Microsoft has already completed support for all versions of Windows XP. Soon, the same will happen with Windows 7. What’s next? How does the company plan to run its current operating system? Should we expect some “Windows 11” or will we be getting more updates to the tens?
Microsoft finally decided to kill Windows XP. Of course, this is about support for, for example, Windows Embedded 2009 POSReady. It is worth remembering that the client version of the system went to the grave five years ago. Microsoft in April 2014 stopped publishing updates to that system. Now the support for Windows Embedded 2009 POSReady has been completed and the last updates to this version of the system have been released.
The next one is Windows 7, but the matter is not so simple. Why? Well, hundreds of millions of computers around the world still work on this system. Nevertheless, the company intends to end support for the favorite seven at the beginning of next year. However, Microsoft has a solution that will help primarily enterprises and public institutions that continue to use Windows 7. Of course, it’s about paid support for the license for the seven Enterprise or Pro version (you will have to pay for 25 and 50 dollars respectively). In the following years, after the end of official support, these prices are to grow. By the way, this is not a very delicate suggestion that people will finally switch to Windows 10. Well, unless someone really likes to pay for support.
In the case of Windows, we have two outputs. Either Microsoft will make a new version, or it will not do it. If another large Windows were to appear on the market, it probably would not happen in less than two years. Everything through the production cycle of subsequent patches and updates. The team working on consecutive versions of Windows codenames takes elements from the periodic table. The current name is “Titanium” (for version 19H1), the next update will be “Vanadium”, and around 2020, maybe another Windows will be created, which will have a name … “Chromium”. It’s a funny coincidence, considering that Microsoft is now working on the Edge browser on the Chromium engine (the one that drives Google Chrome).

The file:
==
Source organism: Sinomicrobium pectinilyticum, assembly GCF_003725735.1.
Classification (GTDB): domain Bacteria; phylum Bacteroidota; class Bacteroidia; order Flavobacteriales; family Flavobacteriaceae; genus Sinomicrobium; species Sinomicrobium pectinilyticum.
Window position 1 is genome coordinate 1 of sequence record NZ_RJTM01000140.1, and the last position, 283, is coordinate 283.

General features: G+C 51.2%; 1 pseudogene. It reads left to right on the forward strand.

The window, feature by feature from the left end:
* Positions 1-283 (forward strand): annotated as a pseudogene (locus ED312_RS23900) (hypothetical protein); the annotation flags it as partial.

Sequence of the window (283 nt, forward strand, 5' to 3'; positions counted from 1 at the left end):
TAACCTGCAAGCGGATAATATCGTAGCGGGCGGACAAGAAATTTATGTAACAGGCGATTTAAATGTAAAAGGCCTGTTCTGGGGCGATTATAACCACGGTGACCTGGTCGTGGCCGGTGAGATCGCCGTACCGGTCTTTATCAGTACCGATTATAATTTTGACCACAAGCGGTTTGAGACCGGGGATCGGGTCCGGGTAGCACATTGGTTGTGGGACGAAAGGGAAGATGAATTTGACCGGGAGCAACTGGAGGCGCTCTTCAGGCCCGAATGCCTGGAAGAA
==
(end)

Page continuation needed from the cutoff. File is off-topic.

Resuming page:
These are just loose speculations and, at best, wishful thinking of people who would like to get another, completely fresh operating system from Microsoft. It is much more likely, however, that Windows 10 will be developed in the six-month cycle, ie in the spring and autumn will be the next major updates.
What is it that speaks for? Well, Microsoft people themselves, who are talking about how Windows 10 would be the last boxed release of the operating system. Currently, Windows 10 goes from the “separate publishing” system to “system as a service”. Like, for example, electronic games that have been developed for several years, in this case, Microsoft officials want the system to be developed by various updates over the coming years.
Of course, the question arises whether “Windows as a service” will be somehow extra paid. It is worth remembering, however, that the semi-annual cycle of major updates is several years old, and so far the company has never asked for additional money for its operating system. It remains to be hoped that this will not change, although it is difficult to talk about an effective business model. On the other hand, more and more often mention various new formats for advertising in Windows, so maybe in 2-3 years our system will also be crammed with various advertisements.
I’m kris. founder of pop-software.net
I am a freelancer, programmer and expert on windows / linux systems. I work at a computer company in India.